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After months of mediation, performance improvement plans, recalibration, blood, sweat and tears, the (seemingly) inevitable has occurred: your nonprofit organization’s toxic leader has resigned. Like something akin to a divorce, there are combined feelings of relief, abandonment, disappointment and uncertainty, and that’s just among the board of directors. But once the dust has settled, PTED –– Post-Traumatic Executive Disorder –– can set in, and it can ruin an organization.

The unplanned departure of an executive is a major trauma for an organization to endure, and it’s an experience that can make or break a nonprofit depending on how it’s handled. The natural inclination of a board is to refill the role as quickly as possible in hopes of getting things “back on track,” but, what does it really mean to be on the right track? You can reasonably assume that many things were broken along the road to your executive’s resignation, and fixing those things is the best place to start –– before refilling the role.

A toxic leader wreaks havoc on every aspect of an organization, not least of which is the morale of your staff. Sitting at the head of an organization gives a leader a remarkable amount of influence, and a bad leader can negatively impact aspects of an organization that can often be taken for granted, like the most basic-level day-to-day operations. After the departure of a toxic leader, an entire organization must go through a healing process, and it’s up to the board to do the appropriate research to tailor that process to meet the organization’s needs.

It’s important for a board of directors to immediately engage staff in conversations about what the changes mean for the organization as a whole and each of them individually. There’s nothing like the departure of an organization’s chief executive to make staff consider their own corporate mortality. Surveying the staff will provide answers to questions that are essential for realigning the culture and mission of the organization.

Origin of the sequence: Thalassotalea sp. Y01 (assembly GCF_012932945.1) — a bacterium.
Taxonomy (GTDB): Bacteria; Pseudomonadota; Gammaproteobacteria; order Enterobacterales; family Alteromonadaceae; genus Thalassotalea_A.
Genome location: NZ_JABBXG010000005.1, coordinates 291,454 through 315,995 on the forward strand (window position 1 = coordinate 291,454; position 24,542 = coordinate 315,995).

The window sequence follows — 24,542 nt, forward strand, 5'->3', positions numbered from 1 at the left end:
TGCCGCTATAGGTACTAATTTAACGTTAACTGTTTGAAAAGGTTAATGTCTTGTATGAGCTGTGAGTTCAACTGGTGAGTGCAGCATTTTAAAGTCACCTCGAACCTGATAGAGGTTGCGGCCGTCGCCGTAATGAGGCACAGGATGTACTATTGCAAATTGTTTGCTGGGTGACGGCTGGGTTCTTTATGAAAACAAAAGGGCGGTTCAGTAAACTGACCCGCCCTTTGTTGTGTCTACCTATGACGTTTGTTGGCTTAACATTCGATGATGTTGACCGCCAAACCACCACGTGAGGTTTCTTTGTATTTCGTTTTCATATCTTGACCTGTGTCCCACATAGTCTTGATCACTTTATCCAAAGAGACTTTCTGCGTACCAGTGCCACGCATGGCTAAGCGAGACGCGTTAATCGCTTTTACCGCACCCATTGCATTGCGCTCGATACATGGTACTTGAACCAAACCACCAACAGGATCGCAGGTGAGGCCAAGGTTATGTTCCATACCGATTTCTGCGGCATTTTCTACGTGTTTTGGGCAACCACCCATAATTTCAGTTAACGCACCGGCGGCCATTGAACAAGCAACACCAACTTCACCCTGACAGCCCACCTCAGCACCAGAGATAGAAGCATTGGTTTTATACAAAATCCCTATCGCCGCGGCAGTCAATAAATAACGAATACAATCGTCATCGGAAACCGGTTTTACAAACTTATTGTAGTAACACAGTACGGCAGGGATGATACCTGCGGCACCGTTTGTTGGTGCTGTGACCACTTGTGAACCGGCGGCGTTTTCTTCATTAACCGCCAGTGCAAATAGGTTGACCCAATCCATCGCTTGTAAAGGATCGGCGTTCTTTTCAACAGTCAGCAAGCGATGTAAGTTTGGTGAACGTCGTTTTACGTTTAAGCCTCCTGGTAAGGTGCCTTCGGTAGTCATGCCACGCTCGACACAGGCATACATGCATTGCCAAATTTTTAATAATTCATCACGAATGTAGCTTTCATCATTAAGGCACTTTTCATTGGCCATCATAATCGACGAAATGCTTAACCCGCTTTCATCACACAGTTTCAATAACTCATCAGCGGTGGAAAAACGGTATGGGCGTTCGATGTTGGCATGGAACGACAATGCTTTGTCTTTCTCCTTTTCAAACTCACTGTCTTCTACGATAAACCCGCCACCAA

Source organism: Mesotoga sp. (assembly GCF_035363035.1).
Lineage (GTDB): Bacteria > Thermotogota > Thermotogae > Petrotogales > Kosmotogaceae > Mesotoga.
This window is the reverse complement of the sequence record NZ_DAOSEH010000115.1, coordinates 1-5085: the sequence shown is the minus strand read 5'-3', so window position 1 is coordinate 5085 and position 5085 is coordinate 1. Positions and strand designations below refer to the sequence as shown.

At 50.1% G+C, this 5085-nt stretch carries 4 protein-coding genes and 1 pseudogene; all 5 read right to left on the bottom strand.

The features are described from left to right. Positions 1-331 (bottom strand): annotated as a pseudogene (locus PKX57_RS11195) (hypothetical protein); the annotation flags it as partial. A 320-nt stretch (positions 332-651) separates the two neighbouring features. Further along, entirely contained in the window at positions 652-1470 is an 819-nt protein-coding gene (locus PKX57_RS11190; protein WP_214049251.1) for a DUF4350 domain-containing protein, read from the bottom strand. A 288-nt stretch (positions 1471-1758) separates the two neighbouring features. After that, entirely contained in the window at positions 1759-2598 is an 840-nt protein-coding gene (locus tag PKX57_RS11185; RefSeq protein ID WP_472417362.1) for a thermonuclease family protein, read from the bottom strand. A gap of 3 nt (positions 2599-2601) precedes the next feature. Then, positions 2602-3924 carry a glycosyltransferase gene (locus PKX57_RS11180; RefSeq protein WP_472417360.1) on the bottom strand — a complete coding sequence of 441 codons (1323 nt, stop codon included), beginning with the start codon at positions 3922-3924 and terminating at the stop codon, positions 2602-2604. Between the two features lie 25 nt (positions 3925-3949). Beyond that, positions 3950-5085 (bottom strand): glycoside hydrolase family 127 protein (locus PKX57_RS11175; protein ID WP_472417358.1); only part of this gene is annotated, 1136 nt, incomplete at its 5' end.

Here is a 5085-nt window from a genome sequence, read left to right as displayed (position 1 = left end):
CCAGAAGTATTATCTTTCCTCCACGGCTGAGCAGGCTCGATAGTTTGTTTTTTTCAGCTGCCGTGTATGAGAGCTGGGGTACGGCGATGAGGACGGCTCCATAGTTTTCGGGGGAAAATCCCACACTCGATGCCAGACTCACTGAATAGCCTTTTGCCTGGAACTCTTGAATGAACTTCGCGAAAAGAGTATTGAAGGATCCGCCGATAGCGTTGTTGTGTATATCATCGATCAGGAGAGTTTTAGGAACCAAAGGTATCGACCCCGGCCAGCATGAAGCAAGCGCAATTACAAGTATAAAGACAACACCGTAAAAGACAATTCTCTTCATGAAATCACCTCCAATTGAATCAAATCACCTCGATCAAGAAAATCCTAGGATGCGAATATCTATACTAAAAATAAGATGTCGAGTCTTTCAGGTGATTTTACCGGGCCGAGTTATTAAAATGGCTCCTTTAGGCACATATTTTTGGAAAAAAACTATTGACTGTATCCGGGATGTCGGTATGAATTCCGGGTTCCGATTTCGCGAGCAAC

At the outset, the board must determine the staff’s tolerance for more change. A staff that is “change-fatigued” will require time to heal before a new executive is introduced. In such cases, the board should look internally for potential leaders within the organization or on the board that can step in on an interim basis to settle the waters. A familiar face who is focused on the internal well-being of the organization can provide the energy a nonprofit needs during this transition period.

However, in other, more positive cases, organizations that have previously experienced strong leadership might do well to immediately replace a departed leader. Good leadership has the same “trickle down” effect as toxic leadership, and staff in this situation might begin to feel disconnected from the mission and their work without the effective leadership they’re accustomed to in place. But understanding this fact does not give license to an impulsive hire. If a good permanent hire cannot be made immediately, the board should consider interim executive leadership as an option while an executive search is underway.  

Stabilizing the culture of the organization is essential to the next leader’s success. When the chief executive position is vacant, the responsibility of setting organizational culture falls to the board. It’s up to the board to ensure that staff is connected to the mission, and the organization’s core values align with that mission as well. Without proper planning and careful execution of an emergency succession plan, the future of an organization is uncertain, and nothing kills a mission faster than PTED.

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